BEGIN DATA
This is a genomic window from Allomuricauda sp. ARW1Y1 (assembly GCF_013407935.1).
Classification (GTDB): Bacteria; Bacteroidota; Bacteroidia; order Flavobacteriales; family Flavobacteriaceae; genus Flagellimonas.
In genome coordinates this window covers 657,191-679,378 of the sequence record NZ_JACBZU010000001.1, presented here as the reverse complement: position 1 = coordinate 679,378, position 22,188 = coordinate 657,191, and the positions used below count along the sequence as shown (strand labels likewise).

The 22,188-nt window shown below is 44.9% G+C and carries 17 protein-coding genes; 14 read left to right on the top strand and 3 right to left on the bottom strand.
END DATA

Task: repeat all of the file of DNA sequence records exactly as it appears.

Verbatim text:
This is a genomic window from Allomuricauda sp. ARW1Y1 (assembly GCF_013407935.1).
Classification (GTDB): Bacteria; Bacteroidota; Bacteroidia; order Flavobacteriales; family Flavobacteriaceae; genus Flagellimonas.
In genome coordinates this window covers 657,191-679,378 of the sequence record NZ_JACBZU010000001.1, presented here as the reverse complement: position 1 = coordinate 679,378, position 22,188 = coordinate 657,191, and the positions used below count along the sequence as shown (strand labels likewise).

The 22,188-nt window shown below is 44.9% G+C and carries 17 protein-coding genes; 14 read left to right on the top strand and 3 right to left on the bottom strand.